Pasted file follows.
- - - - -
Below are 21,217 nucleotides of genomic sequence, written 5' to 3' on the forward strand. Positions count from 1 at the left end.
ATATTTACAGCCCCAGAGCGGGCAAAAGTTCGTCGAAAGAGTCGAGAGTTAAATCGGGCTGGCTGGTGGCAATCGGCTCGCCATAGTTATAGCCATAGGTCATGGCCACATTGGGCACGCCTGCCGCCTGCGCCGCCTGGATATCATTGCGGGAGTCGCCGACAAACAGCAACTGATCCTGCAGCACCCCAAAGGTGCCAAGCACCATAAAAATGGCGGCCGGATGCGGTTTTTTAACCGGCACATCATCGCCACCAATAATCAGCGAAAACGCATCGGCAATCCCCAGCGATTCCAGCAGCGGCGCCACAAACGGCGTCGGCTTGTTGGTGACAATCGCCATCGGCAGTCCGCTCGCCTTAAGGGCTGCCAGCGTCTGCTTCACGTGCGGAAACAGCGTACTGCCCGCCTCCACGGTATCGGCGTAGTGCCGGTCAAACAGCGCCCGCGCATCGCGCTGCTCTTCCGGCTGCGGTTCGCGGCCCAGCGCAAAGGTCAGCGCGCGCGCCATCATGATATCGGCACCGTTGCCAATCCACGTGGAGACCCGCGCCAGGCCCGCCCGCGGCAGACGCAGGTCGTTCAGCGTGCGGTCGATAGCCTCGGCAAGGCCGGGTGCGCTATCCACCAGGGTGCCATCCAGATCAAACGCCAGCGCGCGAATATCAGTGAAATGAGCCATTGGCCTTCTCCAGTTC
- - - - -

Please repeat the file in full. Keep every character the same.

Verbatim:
Below are 21,217 nucleotides of genomic sequence, written 5' to 3' on the forward strand. Positions count from 1 at the left end.
ATATTTACAGCCCCAGAGCGGGCAAAAGTTCGTCGAAAGAGTCGAGAGTTAAATCGGGCTGGCTGGTGGCAATCGGCTCGCCATAGTTATAGCCATAGGTCATGGCCACATTGGGCACGCCTGCCGCCTGCGCCGCCTGGATATCATTGCGGGAGTCGCCGACAAACAGCAACTGATCCTGCAGCACCCCAAAGGTGCCAAGCACCATAAAAATGGCGGCCGGATGCGGTTTTTTAACCGGCACATCATCGCCACCAATAATCAGCGAAAACGCATCGGCAATCCCCAGCGATTCCAGCAGCGGCGCCACAAACGGCGTCGGCTTGTTGGTGACAATCGCCATCGGCAGTCCGCTCGCCTTAAGGGCTGCCAGCGTCTGCTTCACGTGCGGAAACAGCGTACTGCCCGCCTCCACGGTATCGGCGTAGTGCCGGTCAAACAGCGCCCGCGCATCGCGCTGCTCTTCCGGCTGCGGTTCGCGGCCCAGCGCAAAGGTCAGCGCGCGCGCCATCATGATATCGGCACCGTTGCCAATCCACGTGGAGACCCGCGCCAGGCCCGCCCGCGGCAGACGCAGGTCGTTCAGCGTGCGGTCGATAGCCTCGGCAAGGCCGGGTGCGCTATCCACCAGGGTGCCATCCAGATCAAACGCCAGCGCGCGAATATCAGTGAAATGAGCCATTGGCCTTCTCCAGTTC